The Fort Wayne Radio Club is an organization of amateur (ham) radio operators in Fort Wayne, Indiana. Use the menu above to learn more or scroll down for the latest news!

Upcoming Events

Sat., Apr 27th, 2019, 8:00am
Tue., Apr 30th, 2019, 7:00pm
FWRC Board of Directors
Sun., May 5th, 2019, 1:30pm
Fri., May 10th, 2019, 7:00pm
FWRC General Meeting
Sun., Jun 2nd, 2019, 1:30pm
field_day fox_hunt rig_clinic tailgate_hamfest VHF_QSO_party

FWRC participates in the annual ARRL Field Day event every June.

FWRC conducts a monthly fox (hidden transmitter) hunt from March through November.

FWRC members bring test eqiupment to one meeting per year for the club's annual "rig clinic."

Every August, FWRC hosts a free tailgate hamfest.

FWRC members participate in the ARRL VHF QSO Party from an upper level of a parking structure.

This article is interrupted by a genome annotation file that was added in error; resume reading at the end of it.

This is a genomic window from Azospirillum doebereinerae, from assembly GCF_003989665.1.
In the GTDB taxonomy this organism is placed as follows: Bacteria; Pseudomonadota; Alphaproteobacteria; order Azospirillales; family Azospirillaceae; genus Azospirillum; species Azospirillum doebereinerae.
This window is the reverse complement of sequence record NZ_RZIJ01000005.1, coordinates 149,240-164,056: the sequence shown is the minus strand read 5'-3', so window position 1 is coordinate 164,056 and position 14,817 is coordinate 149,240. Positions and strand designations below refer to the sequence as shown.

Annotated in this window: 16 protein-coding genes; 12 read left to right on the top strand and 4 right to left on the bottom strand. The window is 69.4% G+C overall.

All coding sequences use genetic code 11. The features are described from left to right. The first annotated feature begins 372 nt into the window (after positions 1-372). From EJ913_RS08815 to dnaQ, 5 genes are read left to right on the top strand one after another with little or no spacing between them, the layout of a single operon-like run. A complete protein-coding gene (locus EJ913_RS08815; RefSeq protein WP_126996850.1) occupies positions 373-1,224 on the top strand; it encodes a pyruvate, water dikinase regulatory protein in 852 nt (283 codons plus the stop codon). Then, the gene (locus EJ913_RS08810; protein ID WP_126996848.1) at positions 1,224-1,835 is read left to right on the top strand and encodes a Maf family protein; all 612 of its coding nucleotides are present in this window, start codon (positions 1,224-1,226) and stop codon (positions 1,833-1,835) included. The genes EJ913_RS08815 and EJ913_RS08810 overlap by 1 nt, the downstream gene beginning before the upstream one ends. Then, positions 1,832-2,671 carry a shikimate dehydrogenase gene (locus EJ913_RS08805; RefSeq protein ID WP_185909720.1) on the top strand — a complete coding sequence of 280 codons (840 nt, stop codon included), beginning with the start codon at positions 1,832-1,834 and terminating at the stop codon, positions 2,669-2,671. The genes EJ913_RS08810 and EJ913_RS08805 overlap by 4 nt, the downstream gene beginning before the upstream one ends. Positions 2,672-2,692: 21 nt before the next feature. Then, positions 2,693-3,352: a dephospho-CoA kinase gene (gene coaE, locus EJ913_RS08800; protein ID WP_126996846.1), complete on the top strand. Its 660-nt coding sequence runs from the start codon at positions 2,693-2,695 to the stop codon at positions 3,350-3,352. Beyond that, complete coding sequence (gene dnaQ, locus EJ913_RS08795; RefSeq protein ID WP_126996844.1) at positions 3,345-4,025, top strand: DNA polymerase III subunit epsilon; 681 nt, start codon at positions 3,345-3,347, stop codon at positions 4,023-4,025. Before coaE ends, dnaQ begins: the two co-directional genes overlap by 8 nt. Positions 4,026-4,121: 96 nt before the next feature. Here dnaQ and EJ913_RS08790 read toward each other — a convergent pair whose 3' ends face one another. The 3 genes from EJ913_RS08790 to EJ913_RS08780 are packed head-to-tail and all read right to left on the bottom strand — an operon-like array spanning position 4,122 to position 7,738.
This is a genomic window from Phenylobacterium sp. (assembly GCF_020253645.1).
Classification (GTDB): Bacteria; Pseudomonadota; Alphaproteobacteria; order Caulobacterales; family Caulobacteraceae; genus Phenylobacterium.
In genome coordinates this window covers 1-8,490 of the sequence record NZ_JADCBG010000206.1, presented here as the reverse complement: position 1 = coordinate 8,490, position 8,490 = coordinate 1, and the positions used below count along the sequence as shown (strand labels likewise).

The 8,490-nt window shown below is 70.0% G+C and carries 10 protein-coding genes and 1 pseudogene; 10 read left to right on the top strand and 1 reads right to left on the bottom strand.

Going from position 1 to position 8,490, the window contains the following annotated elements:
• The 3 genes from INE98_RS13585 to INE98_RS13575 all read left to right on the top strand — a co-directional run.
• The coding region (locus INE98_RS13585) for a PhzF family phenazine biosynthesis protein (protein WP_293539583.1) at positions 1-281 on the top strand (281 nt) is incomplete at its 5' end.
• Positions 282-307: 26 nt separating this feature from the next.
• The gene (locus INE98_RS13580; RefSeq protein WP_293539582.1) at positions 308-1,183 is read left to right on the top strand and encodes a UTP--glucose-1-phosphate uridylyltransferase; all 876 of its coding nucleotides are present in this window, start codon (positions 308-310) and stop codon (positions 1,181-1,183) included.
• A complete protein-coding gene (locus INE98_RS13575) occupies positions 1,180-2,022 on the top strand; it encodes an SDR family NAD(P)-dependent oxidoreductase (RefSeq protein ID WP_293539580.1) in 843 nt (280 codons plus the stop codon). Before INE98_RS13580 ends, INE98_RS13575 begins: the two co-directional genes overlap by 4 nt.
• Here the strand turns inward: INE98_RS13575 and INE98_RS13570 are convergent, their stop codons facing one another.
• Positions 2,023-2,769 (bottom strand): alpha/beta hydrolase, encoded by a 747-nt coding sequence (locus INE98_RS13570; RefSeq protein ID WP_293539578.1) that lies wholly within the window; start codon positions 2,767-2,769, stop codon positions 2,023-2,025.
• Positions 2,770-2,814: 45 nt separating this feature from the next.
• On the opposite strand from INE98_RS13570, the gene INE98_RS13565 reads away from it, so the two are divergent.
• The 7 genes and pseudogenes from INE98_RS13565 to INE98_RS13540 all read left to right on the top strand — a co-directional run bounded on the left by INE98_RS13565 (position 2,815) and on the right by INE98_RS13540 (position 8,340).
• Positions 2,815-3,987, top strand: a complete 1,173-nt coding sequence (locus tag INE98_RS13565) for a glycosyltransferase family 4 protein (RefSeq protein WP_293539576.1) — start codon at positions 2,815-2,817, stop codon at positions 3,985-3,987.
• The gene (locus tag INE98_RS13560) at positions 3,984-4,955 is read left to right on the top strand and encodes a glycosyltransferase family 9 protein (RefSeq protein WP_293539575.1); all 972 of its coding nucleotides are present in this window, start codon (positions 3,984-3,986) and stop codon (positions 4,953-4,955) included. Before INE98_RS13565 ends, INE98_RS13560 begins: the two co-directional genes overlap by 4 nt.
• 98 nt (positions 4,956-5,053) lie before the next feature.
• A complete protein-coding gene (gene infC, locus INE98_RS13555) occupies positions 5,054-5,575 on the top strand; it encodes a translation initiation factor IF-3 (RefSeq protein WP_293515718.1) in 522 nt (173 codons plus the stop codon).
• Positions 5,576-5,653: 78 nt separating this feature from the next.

April fox hides in tree

April 2018 FoxThe third foxhunt of 2018 occurred on 8 April, 2018, a beautiful sunny afternoon. Two teams arrived at the starting point at Cobin Memorial Park in anticipation of the hunt beginning at 13:30 hours. The first team included Jim Pliett, K9OMA, Carole Burke, WB9RUS and Al Burke, WB9SSE. The second team included Steve and Linda Nardin W9’s SAN & LAN and their grandson Alex.

The fox function was provided by Charles Ward, KC9MUT, Fred Gengnagel, KC9EP, Bob Dean, KC9UHU, and Kevin Loughin, KB9RLW. They chose a little patch of woods just south of Pro Bowl West (on Goshen Rd.) and north of Glen Park, to hide the microfox. It was squirreled into the cleft of a tree branch about six feet off the ground wrapped in camo and almost impossible to see, even when you were a foot or so away from it.Prior to the foxhunt, Jim, K9OMA had been trying to diagnose the cause of 30 degree error in indicated direction of signal arrival exhibited by the horizontally polarized cubical quad foxhunting antenna mounted on the roof of his van. When he changed to vertical polarization, the bearing error was eliminated so he decided to try vertical polarization for this hunt. That proved to be problematic as it turned out.